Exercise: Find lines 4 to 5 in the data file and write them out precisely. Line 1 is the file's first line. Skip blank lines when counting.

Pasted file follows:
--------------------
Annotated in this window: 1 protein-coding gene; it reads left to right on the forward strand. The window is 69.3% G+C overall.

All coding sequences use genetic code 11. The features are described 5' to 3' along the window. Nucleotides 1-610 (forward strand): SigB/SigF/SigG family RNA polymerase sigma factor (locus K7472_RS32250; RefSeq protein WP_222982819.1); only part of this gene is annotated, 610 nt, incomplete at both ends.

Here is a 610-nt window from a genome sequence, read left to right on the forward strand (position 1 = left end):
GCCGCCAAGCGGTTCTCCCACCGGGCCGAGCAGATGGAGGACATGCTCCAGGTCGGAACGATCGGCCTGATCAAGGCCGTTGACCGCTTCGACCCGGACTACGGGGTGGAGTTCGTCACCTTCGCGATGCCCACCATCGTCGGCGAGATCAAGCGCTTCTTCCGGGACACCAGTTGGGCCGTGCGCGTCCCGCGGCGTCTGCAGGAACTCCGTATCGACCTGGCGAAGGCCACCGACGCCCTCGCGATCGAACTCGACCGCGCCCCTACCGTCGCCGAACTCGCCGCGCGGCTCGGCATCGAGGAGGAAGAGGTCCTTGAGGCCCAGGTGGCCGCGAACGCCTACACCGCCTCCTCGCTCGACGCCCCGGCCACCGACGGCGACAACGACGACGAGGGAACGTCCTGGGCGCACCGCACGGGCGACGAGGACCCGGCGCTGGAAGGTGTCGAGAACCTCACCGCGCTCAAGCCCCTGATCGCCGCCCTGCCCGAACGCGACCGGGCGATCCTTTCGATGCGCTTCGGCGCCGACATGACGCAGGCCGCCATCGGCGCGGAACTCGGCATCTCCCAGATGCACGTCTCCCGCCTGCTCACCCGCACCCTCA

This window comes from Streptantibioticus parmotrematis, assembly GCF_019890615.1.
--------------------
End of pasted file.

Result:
GCCGCCAAGCGGTTCTCCCACCGGGCCGAGCAGATGGAGGACATGCTCCAGGTCGGAACGATCGGCCTGATCAAGGCCGTTGACCGCTTCGACCCGGACTACGGGGTGGAGTTCGTCACCTTCGCGATGCCCACCATCGTCGGCGAGATCAAGCGCTTCTTCCGGGACACCAGTTGGGCCGTGCGCGTCCCGCGGCGTCTGCAGGAACTCCGTATCGACCTGGCGAAGGCCACCGACGCCCTCGCGATCGAACTCGACCGCGCCCCTACCGTCGCCGAACTCGCCGCGCGGCTCGGCATCGAGGAGGAAGAGGTCCTTGAGGCCCAGGTGGCCGCGAACGCCTACACCGCCTCCTCGCTCGACGCCCCGGCCACCGACGGCGACAACGACGACGAGGGAACGTCCTGGGCGCACCGCACGGGCGACGAGGACCCGGCGCTGGAAGGTGTCGAGAACCTCACCGCGCTCAAGCCCCTGATCGCCGCCCTGCCCGAACGCGACCGGGCGATCCTTTCGATGCGCTTCGGCGCCGACATGACGCAGGCCGCCATCGGCGCGGAACTCGGCATCTCCCAGATGCACGTCTCCCGCCTGCTCACCCGCACCCTCA

This window comes from Streptantibioticus parmotrematis, assembly GCF_019890615.1.